State v. PiriAnnotate this Case
204 N.W.2d 120 (1973)
STATE of Minnesota, Respondent, v. LeRoy J. PIRI, Appellant.
Supreme Court of Minnesota.
January 26, 1973.
*121 C. Paul Jones, Public Defender, Philip Marron, Minneapolis, for appellant.
Warren Spannaus, Atty. Gen., St. Paul, Keith M. Brownell, County Atty., Duluth, for respondent.
Heard before KNUTSON, C. J., and ROGOSHESKE, PETERSON, and TODD, JJ.
Defendant appeals from judgment of conviction of attempted escape from lawful custody, Minn.St. 609.17, subd. 1, and 609.485, subd. 2(1), and from the denial of his motion for a new trial. He also challenges sentencing procedures which increased his term of sentence as a dangerous offender. We affirm with modification of the sentence.
Defendant was arrested on January 6, 1970, and charged with the crimes of aggravated rape, aggravated assault, and burglary. On January 21, 1970, following a preliminary hearing, he was bound over to district court for trial and was confined in the St. Louis County jail in lieu of bail of $10,000.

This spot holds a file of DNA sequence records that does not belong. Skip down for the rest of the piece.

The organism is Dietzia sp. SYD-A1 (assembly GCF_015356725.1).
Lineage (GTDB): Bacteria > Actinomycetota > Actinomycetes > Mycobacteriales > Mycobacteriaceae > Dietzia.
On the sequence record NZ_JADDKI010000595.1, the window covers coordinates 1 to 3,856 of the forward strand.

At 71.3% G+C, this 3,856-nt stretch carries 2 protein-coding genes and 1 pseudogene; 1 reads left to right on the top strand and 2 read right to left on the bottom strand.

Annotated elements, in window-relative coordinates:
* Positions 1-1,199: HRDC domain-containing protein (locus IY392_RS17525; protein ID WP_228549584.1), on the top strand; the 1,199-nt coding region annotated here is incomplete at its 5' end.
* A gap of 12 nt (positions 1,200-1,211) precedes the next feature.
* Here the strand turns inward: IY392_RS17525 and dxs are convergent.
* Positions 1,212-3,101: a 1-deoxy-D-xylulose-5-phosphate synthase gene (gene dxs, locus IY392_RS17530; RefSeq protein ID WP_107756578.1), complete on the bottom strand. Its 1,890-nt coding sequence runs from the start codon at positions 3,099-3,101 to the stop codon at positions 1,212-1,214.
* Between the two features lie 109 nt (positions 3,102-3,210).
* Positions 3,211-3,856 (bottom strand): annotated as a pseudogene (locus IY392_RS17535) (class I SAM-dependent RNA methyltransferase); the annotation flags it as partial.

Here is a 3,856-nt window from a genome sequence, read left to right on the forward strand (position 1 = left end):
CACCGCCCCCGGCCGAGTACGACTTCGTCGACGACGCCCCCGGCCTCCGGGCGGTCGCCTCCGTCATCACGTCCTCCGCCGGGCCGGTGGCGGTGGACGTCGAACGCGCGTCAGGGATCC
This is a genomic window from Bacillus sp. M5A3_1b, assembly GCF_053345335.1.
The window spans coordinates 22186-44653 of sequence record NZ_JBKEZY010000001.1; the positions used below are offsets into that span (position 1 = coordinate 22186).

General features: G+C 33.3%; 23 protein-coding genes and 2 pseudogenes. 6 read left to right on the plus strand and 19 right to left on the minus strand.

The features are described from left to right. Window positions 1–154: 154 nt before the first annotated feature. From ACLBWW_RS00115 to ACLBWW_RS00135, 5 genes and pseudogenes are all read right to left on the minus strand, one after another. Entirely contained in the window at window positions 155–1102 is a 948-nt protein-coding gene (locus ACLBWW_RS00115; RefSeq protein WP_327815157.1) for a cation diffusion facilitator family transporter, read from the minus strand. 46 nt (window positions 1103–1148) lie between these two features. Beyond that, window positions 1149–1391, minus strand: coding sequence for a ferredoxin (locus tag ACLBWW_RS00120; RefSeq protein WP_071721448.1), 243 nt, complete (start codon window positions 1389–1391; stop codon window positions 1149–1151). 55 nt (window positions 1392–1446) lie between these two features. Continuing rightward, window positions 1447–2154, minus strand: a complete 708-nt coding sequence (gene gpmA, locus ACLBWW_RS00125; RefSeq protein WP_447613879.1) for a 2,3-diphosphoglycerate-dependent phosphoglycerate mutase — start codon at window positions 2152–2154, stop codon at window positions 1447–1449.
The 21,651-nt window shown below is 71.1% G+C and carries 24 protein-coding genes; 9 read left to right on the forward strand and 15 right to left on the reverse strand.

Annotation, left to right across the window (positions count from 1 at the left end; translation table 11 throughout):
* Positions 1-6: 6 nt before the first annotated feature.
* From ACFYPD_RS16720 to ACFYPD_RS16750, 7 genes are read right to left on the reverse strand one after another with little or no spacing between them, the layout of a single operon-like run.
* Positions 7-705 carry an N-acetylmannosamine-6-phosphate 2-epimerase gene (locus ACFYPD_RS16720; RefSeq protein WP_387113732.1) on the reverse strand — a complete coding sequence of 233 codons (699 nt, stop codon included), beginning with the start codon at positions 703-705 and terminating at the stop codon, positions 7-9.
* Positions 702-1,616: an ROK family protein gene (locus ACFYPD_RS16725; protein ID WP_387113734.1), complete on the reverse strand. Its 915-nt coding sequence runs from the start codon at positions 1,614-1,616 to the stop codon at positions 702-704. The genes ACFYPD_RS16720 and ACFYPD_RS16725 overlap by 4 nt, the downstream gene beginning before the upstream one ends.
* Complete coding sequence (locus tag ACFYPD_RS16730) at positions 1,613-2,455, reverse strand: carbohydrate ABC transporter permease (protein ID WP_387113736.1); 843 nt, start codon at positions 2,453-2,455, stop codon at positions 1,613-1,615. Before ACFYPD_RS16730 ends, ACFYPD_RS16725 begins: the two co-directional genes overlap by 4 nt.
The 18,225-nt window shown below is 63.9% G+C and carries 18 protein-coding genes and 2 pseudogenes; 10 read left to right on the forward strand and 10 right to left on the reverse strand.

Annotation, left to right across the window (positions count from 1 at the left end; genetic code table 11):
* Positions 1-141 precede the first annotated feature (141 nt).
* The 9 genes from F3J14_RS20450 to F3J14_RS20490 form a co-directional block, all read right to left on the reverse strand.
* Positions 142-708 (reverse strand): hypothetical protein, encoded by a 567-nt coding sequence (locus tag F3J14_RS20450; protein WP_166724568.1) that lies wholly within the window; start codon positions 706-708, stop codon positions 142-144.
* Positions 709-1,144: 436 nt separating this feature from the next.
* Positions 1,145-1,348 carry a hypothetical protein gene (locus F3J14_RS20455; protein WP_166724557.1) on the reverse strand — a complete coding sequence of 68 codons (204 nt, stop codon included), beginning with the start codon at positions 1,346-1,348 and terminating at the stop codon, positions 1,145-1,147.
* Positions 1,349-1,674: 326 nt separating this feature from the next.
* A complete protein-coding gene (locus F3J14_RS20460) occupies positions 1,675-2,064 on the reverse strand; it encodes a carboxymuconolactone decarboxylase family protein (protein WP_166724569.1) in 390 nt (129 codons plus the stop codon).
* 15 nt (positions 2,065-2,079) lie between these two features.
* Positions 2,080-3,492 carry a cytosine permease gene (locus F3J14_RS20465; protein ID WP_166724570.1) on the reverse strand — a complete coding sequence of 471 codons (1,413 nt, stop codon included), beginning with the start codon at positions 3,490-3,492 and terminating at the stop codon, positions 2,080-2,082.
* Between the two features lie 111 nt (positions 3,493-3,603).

*122 On the night of January 22, one of the jailers went to the third-floor cell block for purposes of transferring a "trustee" back to his cell. Upon reaching the third floor, the jailer went to a control box which electronically controlled the doors in the cell block and proceeded to gain access to the main cell block. As he entered the main cell block, defendant and another inmate came out of the shower stall area and defendant struck the jailer in the forehead with a sock full of soap, rendering the jailer temporarily unconscious. The jailer testified that the next thing he remembered he was lying on the floor with the defendant kicking him in the head and that he called out to one of the other jailers, who heard his call and notified the police department that there was a jail break in progress. As the jailer lay on the floor, he observed the other inmate attempting to operate the levers to open the main cell-block door and heard the defendant call out to "hurry up and get the gate open" and to come over and help defendant "shut that son of a bitch up." About this time the other jailer arrived at the cell block, rendered the other inmate unconscious with a blow from a billy club, and rendered defendant semiconscious by striking him with the club; he then succeeded in placing defendant back in confinement.